Blair Witch

Adam Wingard’s Blair Witch isn’t quite a franchise reboot as it is a do-over or a reworking of previous ideas used in the series’ much-hated sequel Book of Shadows: Blair Witch 2.

The Blair Witch mythology has always interested me. An unseen evil force existing in the heart of Burkittsville, Maryland was creepy enough, but the concept of it manipulating time and space was a premise extension that evolved the franchise from a typical ghost story to psychological horror.  The “found footage” approach was not only used to give audiences a first-hand experience of this crippling fear, but it was also a filmmaking tactic to give movie goers a play-by-play of how the elusive Blair Witch attracts her prey and traps them.

The Blair Witch Project did an excellent job of setting up its pieces, but some claim Book of Shadows was a careless attempt to strike while the iron was hot and make some quick cash. Book of Shadows may have been a slight misfire in terms of depicting these aforementioned head games, but Joe Berlinger’s heart was in the right place by driving disorienting paranoia off the edge of reality.  The witch ultimately controls what you see, including the light at the end of the tunnel.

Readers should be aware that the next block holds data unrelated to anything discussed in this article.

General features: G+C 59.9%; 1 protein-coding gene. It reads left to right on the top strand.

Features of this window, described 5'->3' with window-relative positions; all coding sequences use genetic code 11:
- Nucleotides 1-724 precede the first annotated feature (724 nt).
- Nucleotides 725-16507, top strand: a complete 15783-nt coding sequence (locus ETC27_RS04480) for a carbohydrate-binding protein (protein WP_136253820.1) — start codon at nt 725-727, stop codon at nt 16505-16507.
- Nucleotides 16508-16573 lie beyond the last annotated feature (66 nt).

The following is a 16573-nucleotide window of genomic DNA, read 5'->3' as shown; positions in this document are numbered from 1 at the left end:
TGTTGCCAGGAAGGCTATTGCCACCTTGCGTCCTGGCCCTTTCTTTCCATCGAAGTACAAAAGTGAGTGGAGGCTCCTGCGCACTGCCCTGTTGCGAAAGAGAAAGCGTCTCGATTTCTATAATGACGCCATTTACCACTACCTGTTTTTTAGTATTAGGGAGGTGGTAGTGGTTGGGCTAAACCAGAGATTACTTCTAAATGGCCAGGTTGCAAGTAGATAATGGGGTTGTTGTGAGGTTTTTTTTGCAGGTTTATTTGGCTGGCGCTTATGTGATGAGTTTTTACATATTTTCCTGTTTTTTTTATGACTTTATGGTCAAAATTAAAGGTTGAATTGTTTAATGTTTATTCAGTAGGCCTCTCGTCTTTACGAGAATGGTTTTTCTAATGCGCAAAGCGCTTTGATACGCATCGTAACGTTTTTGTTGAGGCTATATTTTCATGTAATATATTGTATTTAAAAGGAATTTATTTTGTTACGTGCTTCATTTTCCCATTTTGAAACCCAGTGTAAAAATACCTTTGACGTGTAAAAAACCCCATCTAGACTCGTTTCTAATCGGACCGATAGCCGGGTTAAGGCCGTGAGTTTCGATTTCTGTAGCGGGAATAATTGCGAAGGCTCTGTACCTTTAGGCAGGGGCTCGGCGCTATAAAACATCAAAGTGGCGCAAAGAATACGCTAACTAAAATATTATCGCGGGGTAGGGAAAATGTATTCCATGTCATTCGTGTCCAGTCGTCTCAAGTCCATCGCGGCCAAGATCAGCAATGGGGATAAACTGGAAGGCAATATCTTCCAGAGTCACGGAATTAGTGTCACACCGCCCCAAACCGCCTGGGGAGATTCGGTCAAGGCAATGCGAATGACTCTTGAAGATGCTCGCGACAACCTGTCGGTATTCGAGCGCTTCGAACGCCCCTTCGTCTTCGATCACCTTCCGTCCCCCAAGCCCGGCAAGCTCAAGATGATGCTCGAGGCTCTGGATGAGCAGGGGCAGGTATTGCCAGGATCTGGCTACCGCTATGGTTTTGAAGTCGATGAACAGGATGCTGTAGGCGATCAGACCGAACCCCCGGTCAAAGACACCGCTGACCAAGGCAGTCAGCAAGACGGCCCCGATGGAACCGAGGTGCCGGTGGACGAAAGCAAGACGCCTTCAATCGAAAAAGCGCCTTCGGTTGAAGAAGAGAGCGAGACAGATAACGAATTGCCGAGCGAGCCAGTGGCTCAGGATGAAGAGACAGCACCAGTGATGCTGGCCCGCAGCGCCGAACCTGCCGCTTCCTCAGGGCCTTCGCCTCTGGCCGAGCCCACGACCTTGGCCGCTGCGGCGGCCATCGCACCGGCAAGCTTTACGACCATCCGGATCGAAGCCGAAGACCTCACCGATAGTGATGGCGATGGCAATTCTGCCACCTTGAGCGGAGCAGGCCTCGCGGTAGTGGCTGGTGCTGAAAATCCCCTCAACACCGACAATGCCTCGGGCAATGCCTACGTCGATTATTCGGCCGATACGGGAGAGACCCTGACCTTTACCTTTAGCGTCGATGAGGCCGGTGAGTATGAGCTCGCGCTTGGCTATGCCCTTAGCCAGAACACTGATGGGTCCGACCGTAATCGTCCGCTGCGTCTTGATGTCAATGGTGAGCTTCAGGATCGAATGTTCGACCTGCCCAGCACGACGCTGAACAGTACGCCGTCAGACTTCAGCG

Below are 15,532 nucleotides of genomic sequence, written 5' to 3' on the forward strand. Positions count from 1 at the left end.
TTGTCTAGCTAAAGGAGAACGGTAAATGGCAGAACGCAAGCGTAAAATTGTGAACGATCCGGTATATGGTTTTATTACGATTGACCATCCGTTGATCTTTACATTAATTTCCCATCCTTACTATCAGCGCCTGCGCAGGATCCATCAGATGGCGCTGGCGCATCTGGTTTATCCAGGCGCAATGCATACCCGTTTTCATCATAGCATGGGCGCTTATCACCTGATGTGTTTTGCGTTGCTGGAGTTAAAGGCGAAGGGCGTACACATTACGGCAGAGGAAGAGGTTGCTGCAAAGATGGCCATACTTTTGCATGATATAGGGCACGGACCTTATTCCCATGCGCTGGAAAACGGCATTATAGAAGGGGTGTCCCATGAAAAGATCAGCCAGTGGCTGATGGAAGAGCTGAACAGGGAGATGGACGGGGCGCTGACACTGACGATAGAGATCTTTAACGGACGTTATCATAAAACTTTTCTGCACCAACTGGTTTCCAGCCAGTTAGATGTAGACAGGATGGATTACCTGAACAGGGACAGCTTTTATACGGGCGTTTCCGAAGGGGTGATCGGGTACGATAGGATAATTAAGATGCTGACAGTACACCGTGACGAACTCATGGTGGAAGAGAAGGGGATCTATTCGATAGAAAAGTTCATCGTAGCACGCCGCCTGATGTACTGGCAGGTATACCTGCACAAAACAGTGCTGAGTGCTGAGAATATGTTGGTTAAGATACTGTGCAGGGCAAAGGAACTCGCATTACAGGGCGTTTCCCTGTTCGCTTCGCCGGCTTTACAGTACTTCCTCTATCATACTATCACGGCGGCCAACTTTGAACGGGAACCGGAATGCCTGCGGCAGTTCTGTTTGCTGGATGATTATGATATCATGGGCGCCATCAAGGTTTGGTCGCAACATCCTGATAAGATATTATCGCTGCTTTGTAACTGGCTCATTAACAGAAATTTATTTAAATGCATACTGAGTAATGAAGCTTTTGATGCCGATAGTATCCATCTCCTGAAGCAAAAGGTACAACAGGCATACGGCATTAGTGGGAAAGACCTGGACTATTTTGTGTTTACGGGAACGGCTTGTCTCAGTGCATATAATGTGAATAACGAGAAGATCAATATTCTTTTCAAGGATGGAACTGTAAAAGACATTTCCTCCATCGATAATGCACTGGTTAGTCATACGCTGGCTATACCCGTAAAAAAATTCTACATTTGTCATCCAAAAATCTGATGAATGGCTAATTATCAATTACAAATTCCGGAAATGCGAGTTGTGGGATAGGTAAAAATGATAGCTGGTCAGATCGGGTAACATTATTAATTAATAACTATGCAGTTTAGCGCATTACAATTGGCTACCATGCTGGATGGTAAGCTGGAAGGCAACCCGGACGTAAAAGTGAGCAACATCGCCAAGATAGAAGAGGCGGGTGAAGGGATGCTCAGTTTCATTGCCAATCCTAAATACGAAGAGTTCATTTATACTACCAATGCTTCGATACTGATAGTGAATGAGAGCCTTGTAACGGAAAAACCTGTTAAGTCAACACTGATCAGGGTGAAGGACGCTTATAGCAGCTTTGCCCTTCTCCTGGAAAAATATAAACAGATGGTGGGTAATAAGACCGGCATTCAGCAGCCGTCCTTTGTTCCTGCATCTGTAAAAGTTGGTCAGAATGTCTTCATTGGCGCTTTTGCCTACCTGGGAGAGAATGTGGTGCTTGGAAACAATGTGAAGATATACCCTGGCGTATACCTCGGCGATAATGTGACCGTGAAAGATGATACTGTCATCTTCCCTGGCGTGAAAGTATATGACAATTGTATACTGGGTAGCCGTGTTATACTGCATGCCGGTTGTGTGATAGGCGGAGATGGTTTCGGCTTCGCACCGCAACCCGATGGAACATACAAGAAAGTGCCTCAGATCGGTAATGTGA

With this latest addition to the dusty franchise, Adam Wingard and screenwriter Simon Barrett (the team behind You’re Next and The Guest, along with segments in V/H/S and V/H/S/2) use those mind-bending scare tactics and dial them back.  Their work is comparable – giving them a link to the source material – but also gives them a chance to try new things with the franchise; including tricks with modern technology and brief snippets of special effects to add more detail to the haunting lore.

Blair Witch doesn’t pander to longtime franchise followers, but there’s no denying its fan service – easter eggs are hidden throughout the film to surprise returning viewers (a homage to Heather Donahue’s snivelling close-up is handled nicely followed by a nifty “a-ha” moment by the audience).  There’s also an encouraging ratio of jump scares versus atmospheric creepiness, acting as a reminder that a glut of sudden screams are not always the answer for guaranteed scares.

You’ll be able to watch Blair Witch having not seen the prior films or knowing much about the franchise’s mythology and be deeply frightened anyway, but you’ll respect the film in other ways if you’ve been obsessed with the Burkittsville legend since those first “news clippings” in ’99.

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